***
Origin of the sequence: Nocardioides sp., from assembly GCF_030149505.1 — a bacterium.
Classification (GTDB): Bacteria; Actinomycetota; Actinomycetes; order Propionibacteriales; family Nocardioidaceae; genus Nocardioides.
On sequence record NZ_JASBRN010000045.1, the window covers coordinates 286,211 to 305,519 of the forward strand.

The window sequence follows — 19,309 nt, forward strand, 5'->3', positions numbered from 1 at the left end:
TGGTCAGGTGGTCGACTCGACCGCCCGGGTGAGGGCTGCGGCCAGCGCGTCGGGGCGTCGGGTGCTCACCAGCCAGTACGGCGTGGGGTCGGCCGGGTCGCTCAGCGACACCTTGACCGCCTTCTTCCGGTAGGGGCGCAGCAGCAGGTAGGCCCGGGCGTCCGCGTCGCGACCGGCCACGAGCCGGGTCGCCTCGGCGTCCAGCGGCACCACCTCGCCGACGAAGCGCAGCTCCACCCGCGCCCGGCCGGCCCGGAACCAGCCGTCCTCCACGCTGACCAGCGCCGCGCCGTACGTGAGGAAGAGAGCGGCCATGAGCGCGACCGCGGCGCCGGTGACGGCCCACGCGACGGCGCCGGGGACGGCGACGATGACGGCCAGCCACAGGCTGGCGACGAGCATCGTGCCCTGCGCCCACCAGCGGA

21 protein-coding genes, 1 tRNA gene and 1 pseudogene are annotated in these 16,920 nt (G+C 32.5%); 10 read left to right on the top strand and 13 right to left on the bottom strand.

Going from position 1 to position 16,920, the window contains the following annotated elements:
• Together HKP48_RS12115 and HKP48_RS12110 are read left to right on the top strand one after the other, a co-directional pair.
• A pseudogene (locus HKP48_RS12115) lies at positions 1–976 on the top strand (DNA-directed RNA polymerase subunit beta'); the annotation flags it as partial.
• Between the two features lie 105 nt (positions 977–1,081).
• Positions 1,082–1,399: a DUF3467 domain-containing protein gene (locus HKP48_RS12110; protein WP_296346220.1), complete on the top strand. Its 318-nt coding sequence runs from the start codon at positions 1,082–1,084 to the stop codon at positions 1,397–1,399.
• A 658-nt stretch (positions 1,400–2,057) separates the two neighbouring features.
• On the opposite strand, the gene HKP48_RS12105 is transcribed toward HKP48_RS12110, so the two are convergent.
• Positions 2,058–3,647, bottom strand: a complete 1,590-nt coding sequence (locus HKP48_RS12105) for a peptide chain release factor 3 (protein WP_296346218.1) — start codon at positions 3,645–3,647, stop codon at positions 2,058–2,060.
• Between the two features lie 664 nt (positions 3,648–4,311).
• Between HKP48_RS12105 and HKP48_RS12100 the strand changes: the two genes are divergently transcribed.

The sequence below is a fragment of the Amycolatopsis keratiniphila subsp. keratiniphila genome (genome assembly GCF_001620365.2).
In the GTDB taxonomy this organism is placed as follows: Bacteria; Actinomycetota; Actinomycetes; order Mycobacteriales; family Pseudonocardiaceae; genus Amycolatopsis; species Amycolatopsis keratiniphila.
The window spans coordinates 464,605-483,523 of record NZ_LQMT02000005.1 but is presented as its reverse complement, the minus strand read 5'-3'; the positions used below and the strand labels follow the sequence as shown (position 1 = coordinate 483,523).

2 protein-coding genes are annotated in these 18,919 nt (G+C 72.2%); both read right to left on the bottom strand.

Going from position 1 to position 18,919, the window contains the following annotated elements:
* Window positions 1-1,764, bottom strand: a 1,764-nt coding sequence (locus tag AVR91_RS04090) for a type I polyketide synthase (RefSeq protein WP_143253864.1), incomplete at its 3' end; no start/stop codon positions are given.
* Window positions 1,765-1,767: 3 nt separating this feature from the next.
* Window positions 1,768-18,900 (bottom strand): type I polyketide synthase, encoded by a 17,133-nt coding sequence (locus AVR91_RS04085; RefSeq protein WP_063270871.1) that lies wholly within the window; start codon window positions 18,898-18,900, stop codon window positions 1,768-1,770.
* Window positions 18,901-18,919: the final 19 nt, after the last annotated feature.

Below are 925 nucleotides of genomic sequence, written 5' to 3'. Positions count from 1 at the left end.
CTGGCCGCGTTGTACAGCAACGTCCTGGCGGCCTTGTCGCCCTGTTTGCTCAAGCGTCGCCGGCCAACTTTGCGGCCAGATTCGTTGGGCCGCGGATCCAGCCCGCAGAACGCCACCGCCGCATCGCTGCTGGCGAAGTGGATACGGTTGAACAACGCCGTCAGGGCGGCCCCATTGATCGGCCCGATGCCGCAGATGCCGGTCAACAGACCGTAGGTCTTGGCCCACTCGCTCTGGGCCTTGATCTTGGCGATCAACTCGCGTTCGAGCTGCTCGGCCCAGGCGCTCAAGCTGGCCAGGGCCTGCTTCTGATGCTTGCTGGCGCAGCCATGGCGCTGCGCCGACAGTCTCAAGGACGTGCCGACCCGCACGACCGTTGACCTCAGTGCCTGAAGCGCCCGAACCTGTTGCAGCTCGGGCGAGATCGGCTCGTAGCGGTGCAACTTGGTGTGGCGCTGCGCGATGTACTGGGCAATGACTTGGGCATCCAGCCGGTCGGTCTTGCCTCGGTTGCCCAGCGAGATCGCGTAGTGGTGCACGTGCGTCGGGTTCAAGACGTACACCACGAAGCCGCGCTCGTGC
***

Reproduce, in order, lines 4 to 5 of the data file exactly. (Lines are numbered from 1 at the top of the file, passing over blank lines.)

The window sequence follows — 19,309 nt, forward strand, 5'->3', positions numbered from 1 at the left end:
TGGTCAGGTGGTCGACTCGACCGCCCGGGTGAGGGCTGCGGCCAGCGCGTCGGGGCGTCGGGTGCTCACCAGCCAGTACGGCGTGGGGTCGGCCGGGTCGCTCAGCGACACCTTGACCGCCTTCTTCCGGTAGGGGCGCAGCAGCAGGTAGGCCCGGGCGTCCGCGTCGCGACCGGCCACGAGCCGGGTCGCCTCGGCGTCCAGCGGCACCACCTCGCCGACGAAGCGCAGCTCCACCCGCGCCCGGCCGGCCCGGAACCAGCCGTCCTCCACGCTGACCAGCGCCGCGCCGTACGTGAGGAAGAGAGCGGCCATGAGCGCGACCGCGGCGCCGGTGACGGCCCACGCGACGGCGCCGGGGACGGCGACGATGACGGCCAGCCACAGGCTGGCGACGAGCATCGTGCCCTGCGCCCACCAGCGGA